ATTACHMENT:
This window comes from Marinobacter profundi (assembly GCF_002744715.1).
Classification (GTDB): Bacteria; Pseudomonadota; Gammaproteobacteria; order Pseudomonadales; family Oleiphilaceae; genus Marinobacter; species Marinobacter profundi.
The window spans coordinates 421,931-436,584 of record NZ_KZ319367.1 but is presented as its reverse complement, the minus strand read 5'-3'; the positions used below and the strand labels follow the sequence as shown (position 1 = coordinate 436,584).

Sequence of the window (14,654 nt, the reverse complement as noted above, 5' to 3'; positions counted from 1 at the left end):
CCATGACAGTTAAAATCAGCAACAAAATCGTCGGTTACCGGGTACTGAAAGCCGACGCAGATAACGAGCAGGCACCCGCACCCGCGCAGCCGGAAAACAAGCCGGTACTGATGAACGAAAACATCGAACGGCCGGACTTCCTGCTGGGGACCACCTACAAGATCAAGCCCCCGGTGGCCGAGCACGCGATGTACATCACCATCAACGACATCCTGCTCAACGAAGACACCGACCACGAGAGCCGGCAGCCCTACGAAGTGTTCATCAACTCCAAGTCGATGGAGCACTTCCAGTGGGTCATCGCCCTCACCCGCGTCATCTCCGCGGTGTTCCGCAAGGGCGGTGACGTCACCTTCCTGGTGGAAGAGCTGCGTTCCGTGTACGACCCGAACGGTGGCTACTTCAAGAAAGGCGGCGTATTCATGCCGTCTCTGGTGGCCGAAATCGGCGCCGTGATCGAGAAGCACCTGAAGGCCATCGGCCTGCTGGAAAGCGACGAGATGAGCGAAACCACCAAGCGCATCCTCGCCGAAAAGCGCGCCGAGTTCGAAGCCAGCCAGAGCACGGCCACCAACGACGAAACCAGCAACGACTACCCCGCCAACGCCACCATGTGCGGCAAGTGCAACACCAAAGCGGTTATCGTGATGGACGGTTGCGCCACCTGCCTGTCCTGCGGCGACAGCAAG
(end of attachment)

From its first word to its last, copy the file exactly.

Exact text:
This window comes from Marinobacter profundi (assembly GCF_002744715.1).
Classification (GTDB): Bacteria; Pseudomonadota; Gammaproteobacteria; order Pseudomonadales; family Oleiphilaceae; genus Marinobacter; species Marinobacter profundi.
The window spans coordinates 421,931-436,584 of record NZ_KZ319367.1 but is presented as its reverse complement, the minus strand read 5'-3'; the positions used below and the strand labels follow the sequence as shown (position 1 = coordinate 436,584).

Sequence of the window (14,654 nt, the reverse complement as noted above, 5' to 3'; positions counted from 1 at the left end):
CCATGACAGTTAAAATCAGCAACAAAATCGTCGGTTACCGGGTACTGAAAGCCGACGCAGATAACGAGCAGGCACCCGCACCCGCGCAGCCGGAAAACAAGCCGGTACTGATGAACGAAAACATCGAACGGCCGGACTTCCTGCTGGGGACCACCTACAAGATCAAGCCCCCGGTGGCCGAGCACGCGATGTACATCACCATCAACGACATCCTGCTCAACGAAGACACCGACCACGAGAGCCGGCAGCCCTACGAAGTGTTCATCAACTCCAAGTCGATGGAGCACTTCCAGTGGGTCATCGCCCTCACCCGCGTCATCTCCGCGGTGTTCCGCAAGGGCGGTGACGTCACCTTCCTGGTGGAAGAGCTGCGTTCCGTGTACGACCCGAACGGTGGCTACTTCAAGAAAGGCGGCGTATTCATGCCGTCTCTGGTGGCCGAAATCGGCGCCGTGATCGAGAAGCACCTGAAGGCCATCGGCCTGCTGGAAAGCGACGAGATGAGCGAAACCACCAAGCGCATCCTCGCCGAAAAGCGCGCCGAGTTCGAAGCCAGCCAGAGCACGGCCACCAACGACGAAACCAGCAACGACTACCCCGCCAACGCCACCATGTGCGGCAAGTGCAACACCAAAGCGGTTATCGTGATGGACGGTTGCGCCACCTGCCTGTCCTGCGGCGACAGCAAG